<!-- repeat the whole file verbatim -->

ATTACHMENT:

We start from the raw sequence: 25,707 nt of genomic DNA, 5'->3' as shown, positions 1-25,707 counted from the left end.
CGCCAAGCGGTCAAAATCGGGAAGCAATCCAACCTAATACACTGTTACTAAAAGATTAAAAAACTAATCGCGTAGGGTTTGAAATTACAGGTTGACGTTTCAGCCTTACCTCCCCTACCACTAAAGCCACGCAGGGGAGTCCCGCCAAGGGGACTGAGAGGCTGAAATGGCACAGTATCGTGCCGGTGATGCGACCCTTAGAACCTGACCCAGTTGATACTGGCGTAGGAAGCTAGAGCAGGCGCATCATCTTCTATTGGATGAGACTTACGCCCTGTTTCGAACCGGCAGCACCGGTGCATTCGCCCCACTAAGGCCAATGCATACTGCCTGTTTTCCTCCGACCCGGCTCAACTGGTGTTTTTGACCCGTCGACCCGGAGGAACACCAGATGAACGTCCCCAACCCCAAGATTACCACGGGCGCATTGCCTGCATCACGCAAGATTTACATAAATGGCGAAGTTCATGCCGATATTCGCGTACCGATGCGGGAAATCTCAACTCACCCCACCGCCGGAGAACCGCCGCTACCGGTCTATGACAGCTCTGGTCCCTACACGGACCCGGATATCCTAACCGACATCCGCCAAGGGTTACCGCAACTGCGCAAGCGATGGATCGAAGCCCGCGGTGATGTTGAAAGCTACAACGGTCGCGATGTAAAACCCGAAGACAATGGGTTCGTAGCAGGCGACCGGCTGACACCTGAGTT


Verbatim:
We start from the raw sequence: 25,707 nt of genomic DNA, 5'->3' as shown, positions 1-25,707 counted from the left end.
CGCCAAGCGGTCAAAATCGGGAAGCAATCCAACCTAATACACTGTTACTAAAAGATTAAAAAACTAATCGCGTAGGGTTTGAAATTACAGGTTGACGTTTCAGCCTTACCTCCCCTACCACTAAAGCCACGCAGGGGAGTCCCGCCAAGGGGACTGAGAGGCTGAAATGGCACAGTATCGTGCCGGTGATGCGACCCTTAGAACCTGACCCAGTTGATACTGGCGTAGGAAGCTAGAGCAGGCGCATCATCTTCTATTGGATGAGACTTACGCCCTGTTTCGAACCGGCAGCACCGGTGCATTCGCCCCACTAAGGCCAATGCATACTGCCTGTTTTCCTCCGACCCGGCTCAACTGGTGTTTTTGACCCGTCGACCCGGAGGAACACCAGATGAACGTCCCCAACCCCAAGATTACCACGGGCGCATTGCCTGCATCACGCAAGATTTACATAAATGGCGAAGTTCATGCCGATATTCGCGTACCGATGCGGGAAATCTCAACTCACCCCACCGCCGGAGAACCGCCGCTACCGGTCTATGACAGCTCTGGTCCCTACACGGACCCGGATATCCTAACCGACATCCGCCAAGGGTTACCGCAACTGCGCAAGCGATGGATCGAAGCCCGCGGTGATGTTGAAAGCTACAACGGTCGCGATGTAAAACCCGAAGACAATGGGTTCGTAGCAGGCGACCGGCTGACACCTGAGTT